The scene where everybody gets a look at little Kevin had a lot of subtext. Peggy in general looks the least uncomfortable but then you throw in the fact Pete enters the frame and the looks they give each other make for great TV. Megan, while good with children, does not seem interested in having one. And of course Kevin has gas when Lane holds him. But then there is Roger holding the baby with a cigarette at the end of his mouth. Adorable and irreverent.
I am completely surprised and unsurprised Weiner had the Whitman reveal off-screen for Megan. I am not surprised she was understanding of his life story and that takes a lot of regurgitation of a plot-point done before for the show to explore. Well done, Matthew Weiner.
Lane’s only normal relationship seems to be with Joan at this point. His relationship with Rebecca is up and down. She is great company for him at parties but the phone calls and talks revolving around their son going to prep school do not interest him so he gets a little escape from having day dreams about a wallet he finds in a cab that contains a picture of a pretty girl. He calls the number and has a flirtatious pillow talk session that only has the own of that wallet and photo (that Lane keeps) to come in and even give Lane a reward made for a ‘gentleman’. Given that Lane wants to have an escape and he has had a past with ‘jungle fever’, I am starting to think a female black secretary could be a future plot-line involving Lane. Actually Lane trying to pull off that ‘toodle-loo’ with any secretary can make for some uncomfortable but funny television.
I thought Peggy’s Heinz ad was kind of brilliant and the Heinz guy while does seem to be on track with demographic probably does need to trust the younger copy-writers about ‘getting’ younger people. Peggy has Abe and Joyce (unless Zosia Mamet has left the show for good to do Girls on HBO), Megan has a lot of friends, and I am going to assume Stan also has a lot of friends in the age group Heinz is targeting.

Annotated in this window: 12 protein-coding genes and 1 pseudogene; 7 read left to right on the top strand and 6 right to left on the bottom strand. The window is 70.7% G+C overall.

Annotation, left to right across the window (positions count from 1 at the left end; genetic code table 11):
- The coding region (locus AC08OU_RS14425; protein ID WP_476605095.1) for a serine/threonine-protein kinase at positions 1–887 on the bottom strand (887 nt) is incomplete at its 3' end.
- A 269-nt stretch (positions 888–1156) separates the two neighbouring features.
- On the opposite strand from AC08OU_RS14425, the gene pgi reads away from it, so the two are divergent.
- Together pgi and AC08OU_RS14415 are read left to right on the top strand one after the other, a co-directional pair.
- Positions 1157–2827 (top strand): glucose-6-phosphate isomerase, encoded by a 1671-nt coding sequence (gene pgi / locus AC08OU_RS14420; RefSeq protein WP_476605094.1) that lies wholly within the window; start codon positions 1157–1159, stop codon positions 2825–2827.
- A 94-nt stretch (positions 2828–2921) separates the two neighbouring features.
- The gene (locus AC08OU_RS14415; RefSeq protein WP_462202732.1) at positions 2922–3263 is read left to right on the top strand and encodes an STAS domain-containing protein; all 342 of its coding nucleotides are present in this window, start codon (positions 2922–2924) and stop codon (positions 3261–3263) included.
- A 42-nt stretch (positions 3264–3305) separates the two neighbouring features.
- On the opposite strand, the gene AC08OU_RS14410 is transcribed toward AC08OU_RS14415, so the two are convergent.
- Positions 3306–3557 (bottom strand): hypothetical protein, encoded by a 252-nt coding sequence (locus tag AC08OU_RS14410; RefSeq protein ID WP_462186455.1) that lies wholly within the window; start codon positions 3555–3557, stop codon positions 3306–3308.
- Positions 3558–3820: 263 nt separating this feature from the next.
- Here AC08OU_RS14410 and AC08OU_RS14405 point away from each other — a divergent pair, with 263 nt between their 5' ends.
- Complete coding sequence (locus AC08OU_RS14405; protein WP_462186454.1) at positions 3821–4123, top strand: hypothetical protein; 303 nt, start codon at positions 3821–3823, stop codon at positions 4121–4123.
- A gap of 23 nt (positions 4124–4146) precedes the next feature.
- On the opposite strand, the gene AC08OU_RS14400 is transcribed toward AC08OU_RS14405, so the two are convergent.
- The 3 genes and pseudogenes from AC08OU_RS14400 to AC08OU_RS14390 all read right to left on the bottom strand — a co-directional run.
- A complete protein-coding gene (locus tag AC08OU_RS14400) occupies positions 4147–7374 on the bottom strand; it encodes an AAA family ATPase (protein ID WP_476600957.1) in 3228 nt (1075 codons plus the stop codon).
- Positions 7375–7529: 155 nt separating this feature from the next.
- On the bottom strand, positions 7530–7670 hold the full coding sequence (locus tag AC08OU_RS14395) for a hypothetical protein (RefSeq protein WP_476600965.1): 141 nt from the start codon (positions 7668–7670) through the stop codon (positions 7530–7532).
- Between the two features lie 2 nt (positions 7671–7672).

No Betty in this episode but it looks to be different next episode. This episode really did not need her. It was Megan-heavy to properly introduce a character and her dynamics to the main character as well as being as Joan-heavy in a long while.
Don and Megan still do not ‘understand’ each other yet but their sexual chemistry is off the charts to the point it will not surprise me that their work hours suddenly ending is not unusual. Megan was described more than once as ‘impulsive’ and Don indulges. It is too perfect to have Roger and Jane ruin Megan’s surprise party. Could that become that? Then again, Jane and Roger each seemed pretty envious.
I read beforehand that the Civil Rights protests were too pronounced. I disagree. It was the beginning and end to an episode that was the reality at the time to serve as a reminder that this is a life struggle than a public relations power play. It also shows how unromantic Weiner gets by taking off the Baby Boomer rose-colored glasses of the era by showing how civil rights was not taking seriously and how hard it was for people to be taken seriously for even showing up in the waiting room of a Madison Avenue office that was not ‘the help’.
Alan Sepinwall is right, Megan performing that “Zou Bisou Bisou” song was the unequivocal “This is the Sixties” moment of the show. Hot, hot, hot.
Overall, this was a fun two-hour (really 90 minute episode) full of humor, irony, sex, and interesting women issues all in one episode. Definitely worth the time off and the show gave enough of a reminder for why people love the show even though a lot of people have changed since the first episode aired. Cannot wait for 5.02 and I will definitely do more of these reaction posts.